Such complex psychology – a psychology far more complex than anything we had encountered in the superficially similar A Doll’s House – is enough material for a full-length novel, but Ibsen was, by this stage in his career, so much in control of his material, that he could communicate all this (and more) in merely a few short scenes. I have, in describing above the situation Hedda finds herself in, deliberately avoided citing passages from the play in support, and this is principally because no single excerpt in isolation gives us the entire picture: each line, though naturalistic in context, is charged with meaning, and the full picture only really emerges when we take a step back, and observe the fuller picture created by all the small pieces of the mosaic.

The play opens early in the morning. One of George Tesman’s elderly aunts, Juliana, has come to visit her nephew and his recently married wife in their new house. The newlyweds had returned the previous night from a long honeymoon in Europe, and Juliana, still somewhat in awe of the new member of the family, wishes to welcome her. Accompanying her is Bertha, previously a maidservant in the Tesmans’ household, but now assigned to the new house; and she, too, feels uncomfortable about having to serve Hedda. George Tesman she had tended to virtually all his life, but in that household, she had been effectively one of the family. Here, it will all be different, and Berha expresses the nervousness that Juliana too feels:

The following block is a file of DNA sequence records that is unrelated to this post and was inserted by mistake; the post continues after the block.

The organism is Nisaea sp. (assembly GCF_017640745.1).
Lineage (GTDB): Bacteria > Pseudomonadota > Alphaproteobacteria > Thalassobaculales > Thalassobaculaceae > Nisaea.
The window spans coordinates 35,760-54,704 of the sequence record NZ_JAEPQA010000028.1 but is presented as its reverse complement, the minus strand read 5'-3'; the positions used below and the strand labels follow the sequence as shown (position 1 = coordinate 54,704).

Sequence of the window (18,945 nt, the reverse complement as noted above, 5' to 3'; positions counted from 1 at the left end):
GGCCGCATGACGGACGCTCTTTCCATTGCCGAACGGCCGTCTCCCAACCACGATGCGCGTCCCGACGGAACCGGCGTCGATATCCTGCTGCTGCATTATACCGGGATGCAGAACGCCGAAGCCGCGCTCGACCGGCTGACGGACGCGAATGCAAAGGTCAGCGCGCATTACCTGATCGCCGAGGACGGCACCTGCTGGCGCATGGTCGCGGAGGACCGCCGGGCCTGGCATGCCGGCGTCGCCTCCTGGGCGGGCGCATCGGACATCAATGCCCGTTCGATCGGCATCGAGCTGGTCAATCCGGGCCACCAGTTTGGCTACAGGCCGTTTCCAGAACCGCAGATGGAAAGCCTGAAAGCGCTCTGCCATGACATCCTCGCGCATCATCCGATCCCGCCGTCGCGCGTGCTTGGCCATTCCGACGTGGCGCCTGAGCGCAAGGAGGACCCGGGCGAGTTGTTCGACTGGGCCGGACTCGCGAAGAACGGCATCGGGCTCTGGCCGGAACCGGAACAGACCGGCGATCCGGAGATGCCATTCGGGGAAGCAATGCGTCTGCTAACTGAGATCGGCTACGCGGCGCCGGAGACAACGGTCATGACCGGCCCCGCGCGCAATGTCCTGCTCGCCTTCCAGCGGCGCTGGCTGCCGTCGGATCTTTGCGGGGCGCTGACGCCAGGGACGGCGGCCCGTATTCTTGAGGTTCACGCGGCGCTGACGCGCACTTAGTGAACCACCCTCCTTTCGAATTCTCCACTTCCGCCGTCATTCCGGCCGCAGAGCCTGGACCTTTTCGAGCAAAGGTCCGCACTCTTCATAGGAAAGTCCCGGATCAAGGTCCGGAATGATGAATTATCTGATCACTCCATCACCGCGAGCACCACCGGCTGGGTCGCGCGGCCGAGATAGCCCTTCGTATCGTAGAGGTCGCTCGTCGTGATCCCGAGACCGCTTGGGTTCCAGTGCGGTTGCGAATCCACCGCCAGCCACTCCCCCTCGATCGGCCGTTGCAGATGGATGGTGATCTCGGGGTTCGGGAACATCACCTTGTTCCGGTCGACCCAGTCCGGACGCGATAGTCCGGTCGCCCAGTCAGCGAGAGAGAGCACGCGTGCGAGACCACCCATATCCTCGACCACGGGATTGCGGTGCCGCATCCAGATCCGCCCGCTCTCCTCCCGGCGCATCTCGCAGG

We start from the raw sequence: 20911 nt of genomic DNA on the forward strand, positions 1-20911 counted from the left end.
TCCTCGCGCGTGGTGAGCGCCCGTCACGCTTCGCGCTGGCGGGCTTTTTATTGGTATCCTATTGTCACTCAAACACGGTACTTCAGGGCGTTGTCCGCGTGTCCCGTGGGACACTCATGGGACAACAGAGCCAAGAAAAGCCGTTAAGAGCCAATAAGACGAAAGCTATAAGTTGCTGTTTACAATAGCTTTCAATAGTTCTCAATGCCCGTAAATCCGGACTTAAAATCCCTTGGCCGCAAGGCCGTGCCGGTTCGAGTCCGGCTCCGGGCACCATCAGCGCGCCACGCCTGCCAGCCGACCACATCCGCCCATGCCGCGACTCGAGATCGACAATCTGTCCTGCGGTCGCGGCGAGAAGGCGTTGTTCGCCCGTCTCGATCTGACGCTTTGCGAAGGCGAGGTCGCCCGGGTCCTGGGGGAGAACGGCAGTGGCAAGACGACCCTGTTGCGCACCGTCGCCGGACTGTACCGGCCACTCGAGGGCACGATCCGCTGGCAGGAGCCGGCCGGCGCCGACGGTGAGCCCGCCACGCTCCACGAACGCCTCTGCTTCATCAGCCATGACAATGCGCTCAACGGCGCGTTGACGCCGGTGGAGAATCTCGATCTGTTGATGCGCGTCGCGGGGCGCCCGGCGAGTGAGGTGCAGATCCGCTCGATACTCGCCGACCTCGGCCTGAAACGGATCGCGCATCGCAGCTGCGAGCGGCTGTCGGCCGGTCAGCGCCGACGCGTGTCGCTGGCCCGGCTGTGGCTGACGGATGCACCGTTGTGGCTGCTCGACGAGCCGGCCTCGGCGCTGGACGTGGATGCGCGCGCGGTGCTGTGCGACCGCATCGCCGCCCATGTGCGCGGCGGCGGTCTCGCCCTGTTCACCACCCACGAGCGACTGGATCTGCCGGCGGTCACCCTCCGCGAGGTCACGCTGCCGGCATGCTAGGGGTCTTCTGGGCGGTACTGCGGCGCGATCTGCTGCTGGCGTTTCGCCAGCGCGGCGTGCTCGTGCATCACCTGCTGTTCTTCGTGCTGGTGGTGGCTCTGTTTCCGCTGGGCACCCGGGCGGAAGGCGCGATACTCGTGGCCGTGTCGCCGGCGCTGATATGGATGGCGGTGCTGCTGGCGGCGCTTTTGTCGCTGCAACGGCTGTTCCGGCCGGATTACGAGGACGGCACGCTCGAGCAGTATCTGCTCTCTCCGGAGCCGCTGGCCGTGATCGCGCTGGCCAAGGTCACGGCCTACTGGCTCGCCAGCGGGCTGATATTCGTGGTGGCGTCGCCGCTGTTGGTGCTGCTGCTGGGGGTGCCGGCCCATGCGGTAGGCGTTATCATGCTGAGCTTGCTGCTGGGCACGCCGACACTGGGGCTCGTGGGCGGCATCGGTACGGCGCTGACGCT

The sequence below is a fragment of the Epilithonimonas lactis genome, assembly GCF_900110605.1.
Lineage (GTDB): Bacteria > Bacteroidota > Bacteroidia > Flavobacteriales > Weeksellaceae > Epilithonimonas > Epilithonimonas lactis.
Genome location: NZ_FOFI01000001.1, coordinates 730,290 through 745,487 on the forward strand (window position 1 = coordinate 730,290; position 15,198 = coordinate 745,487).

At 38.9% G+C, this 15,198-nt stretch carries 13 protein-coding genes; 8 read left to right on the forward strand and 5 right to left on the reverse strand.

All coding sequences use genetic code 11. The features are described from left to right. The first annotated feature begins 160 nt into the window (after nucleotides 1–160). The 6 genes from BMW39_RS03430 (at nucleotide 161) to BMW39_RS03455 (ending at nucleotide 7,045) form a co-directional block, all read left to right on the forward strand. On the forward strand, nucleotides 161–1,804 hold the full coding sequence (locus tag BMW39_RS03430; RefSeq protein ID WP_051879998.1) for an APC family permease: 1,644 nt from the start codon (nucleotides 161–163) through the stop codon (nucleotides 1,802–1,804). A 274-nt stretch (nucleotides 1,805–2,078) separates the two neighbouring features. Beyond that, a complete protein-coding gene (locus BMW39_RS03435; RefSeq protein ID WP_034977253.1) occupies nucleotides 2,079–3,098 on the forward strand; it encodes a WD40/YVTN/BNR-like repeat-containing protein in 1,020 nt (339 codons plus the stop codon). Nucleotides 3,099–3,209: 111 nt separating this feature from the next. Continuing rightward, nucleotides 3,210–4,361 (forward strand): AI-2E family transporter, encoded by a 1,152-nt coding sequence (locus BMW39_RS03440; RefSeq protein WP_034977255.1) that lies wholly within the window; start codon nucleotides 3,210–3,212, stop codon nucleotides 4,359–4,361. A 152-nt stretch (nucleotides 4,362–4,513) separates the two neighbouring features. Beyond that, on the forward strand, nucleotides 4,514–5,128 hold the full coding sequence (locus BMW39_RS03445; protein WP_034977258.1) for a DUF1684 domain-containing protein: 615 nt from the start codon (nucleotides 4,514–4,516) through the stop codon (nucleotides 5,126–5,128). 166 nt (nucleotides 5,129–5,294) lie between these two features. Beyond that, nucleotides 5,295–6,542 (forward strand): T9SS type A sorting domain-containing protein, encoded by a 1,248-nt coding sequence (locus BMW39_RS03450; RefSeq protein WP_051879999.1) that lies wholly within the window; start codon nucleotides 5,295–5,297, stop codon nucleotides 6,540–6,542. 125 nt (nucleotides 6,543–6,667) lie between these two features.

BERTHA: … There’s another thing. I’m frightened madam may not find me suitable.

MISS TESMAN: Oh, nonsense, Bertha. There may be one or two little things to begin with –

BERTHA: She’s a real lady. Wants everything just so.

MISS TESMAN: But of course she does! General Gabler’s daughter! Think of what she was accustomed to when the general was still alive.

It is interesting that Juliana confirms rather than contradicts what Bertha says. They share similar apprehensions.

Husband and wife are both in bed when Juliana arrives, and it is George who is up first. The warmth of their conversation is unmistakable: these are two people who are, emotionally, very close, and they had clearly been missing each other. George’s speech is childish in many respects: he has clearly picked up many of the homely and naïve expressions used by his aunts. A picture is presented of a warm and close-knit relationship; of, indeed, a warm and close-knit household, a household of which even the maidservant Bertha feels herself to be a part. In the original text, George addresses his aunt as Tante Julle. Michael Meyer has translated this as “Auntie Juju”, because, as he says in a note following the text, Tante Julle is, and is intended to be, a childish expression: it is probably something George had called his aunt as a child, and it has stuck, anomalous though it is coming from a fully grown adult. Hedda winces every time her husband uses this name, and puts her foot down very firmly when her husband requests her to call his aunt by this name also. (Her husband, still somewhat in awe of his wife, doesn’t press the point.)

Michael Meyer continues:

To render this name as Auntie Julie, as has usually been done, is completely to miss the point; it must be a ridiculous name such as Juju.

Tesman’s gentle afection and warm-heartedness, which could be viewed either as childlike or as childish, depending upon one’s perspective, could almost be Dickensian, but Ibsen not afraid to introduce a dissonant note: